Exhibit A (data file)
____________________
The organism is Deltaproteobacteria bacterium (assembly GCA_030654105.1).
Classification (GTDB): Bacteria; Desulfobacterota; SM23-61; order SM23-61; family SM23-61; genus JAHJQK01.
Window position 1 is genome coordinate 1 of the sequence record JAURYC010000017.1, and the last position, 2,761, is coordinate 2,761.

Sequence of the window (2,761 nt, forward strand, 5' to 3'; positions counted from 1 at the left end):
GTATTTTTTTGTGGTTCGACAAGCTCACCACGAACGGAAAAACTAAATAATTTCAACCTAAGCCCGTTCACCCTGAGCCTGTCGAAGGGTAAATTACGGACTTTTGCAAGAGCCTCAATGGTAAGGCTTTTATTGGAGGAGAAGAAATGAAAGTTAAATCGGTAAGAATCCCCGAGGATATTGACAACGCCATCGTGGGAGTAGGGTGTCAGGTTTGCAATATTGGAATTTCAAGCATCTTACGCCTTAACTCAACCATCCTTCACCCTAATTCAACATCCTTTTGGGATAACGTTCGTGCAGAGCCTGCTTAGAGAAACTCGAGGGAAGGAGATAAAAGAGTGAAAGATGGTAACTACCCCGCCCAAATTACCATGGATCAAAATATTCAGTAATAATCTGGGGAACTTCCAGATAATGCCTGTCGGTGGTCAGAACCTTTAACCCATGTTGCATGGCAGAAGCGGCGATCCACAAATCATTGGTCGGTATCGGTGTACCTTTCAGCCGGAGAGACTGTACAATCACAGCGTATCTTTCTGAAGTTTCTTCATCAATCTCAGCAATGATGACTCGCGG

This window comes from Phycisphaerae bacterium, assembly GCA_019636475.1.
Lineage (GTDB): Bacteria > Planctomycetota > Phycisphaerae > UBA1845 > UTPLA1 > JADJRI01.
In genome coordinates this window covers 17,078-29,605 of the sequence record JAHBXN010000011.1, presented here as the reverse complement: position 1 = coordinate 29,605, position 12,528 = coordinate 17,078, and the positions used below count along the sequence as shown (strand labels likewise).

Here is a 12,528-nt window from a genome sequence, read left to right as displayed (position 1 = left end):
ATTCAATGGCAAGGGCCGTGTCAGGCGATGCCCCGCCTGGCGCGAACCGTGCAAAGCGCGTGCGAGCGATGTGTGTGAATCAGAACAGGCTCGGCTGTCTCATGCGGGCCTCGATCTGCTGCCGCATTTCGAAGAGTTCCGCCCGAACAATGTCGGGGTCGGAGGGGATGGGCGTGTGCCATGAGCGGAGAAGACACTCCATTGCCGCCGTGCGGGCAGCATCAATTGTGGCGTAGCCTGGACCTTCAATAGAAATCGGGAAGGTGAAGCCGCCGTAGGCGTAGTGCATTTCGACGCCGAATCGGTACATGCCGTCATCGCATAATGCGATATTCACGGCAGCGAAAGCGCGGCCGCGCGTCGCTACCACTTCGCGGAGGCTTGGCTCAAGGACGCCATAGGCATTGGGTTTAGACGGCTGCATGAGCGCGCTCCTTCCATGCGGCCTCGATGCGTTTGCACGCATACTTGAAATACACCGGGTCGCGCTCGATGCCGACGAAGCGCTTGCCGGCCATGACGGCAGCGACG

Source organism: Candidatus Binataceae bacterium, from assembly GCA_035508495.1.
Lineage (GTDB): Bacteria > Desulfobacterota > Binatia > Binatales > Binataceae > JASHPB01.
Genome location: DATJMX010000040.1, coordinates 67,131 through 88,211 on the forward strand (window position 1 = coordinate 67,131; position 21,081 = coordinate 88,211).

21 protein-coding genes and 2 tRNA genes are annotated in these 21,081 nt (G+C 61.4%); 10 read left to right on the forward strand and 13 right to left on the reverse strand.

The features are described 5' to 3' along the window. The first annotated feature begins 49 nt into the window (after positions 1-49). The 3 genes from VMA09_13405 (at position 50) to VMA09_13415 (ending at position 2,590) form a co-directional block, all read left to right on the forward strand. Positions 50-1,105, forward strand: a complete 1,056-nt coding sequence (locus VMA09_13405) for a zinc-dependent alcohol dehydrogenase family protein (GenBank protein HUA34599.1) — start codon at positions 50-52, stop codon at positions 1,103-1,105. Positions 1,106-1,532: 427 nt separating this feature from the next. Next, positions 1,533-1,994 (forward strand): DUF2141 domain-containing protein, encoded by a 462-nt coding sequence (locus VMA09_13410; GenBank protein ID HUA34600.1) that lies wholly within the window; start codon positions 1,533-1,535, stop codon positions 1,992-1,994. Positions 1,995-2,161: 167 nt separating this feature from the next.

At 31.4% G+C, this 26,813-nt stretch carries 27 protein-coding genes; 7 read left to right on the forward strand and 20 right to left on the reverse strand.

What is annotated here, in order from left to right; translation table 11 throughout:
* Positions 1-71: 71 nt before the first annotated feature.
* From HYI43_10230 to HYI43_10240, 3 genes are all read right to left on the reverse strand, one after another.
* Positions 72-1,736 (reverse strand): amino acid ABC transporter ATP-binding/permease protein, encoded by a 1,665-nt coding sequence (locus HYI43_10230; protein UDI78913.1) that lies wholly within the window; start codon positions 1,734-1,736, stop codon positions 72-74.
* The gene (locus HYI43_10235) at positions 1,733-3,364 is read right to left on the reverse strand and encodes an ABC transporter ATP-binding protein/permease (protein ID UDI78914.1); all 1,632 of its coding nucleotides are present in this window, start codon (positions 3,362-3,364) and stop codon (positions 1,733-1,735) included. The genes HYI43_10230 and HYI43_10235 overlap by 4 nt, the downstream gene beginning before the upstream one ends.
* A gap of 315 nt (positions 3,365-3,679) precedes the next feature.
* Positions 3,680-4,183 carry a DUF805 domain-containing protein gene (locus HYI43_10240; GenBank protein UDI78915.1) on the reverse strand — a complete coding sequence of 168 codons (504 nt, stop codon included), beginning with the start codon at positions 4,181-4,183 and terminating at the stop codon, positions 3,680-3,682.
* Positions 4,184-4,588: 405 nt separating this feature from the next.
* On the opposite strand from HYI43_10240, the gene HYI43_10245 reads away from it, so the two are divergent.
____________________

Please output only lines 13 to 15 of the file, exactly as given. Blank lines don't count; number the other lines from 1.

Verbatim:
Genome location: DATJMX010000040.1, coordinates 67,131 through 88,211 on the forward strand (window position 1 = coordinate 67,131; position 21,081 = coordinate 88,211).

21 protein-coding genes and 2 tRNA genes are annotated in these 21,081 nt (G+C 61.4%); 10 read left to right on the forward strand and 13 right to left on the reverse strand.

The features are described 5' to 3' along the window. The first annotated feature begins 49 nt into the window (after positions 1-49). The 3 genes from VMA09_13405 (at position 50) to VMA09_13415 (ending at position 2,590) form a co-directional block, all read left to right on the forward strand. Positions 50-1,105, forward strand: a complete 1,056-nt coding sequence (locus VMA09_13405) for a zinc-dependent alcohol dehydrogenase family protein (GenBank protein HUA34599.1) — start codon at positions 50-52, stop codon at positions 1,103-1,105. Positions 1,106-1,532: 427 nt separating this feature from the next. Next, positions 1,533-1,994 (forward strand): DUF2141 domain-containing protein, encoded by a 462-nt coding sequence (locus VMA09_13410; GenBank protein ID HUA34600.1) that lies wholly within the window; start codon positions 1,533-1,535, stop codon positions 1,992-1,994. Positions 1,995-2,161: 167 nt separating this feature from the next.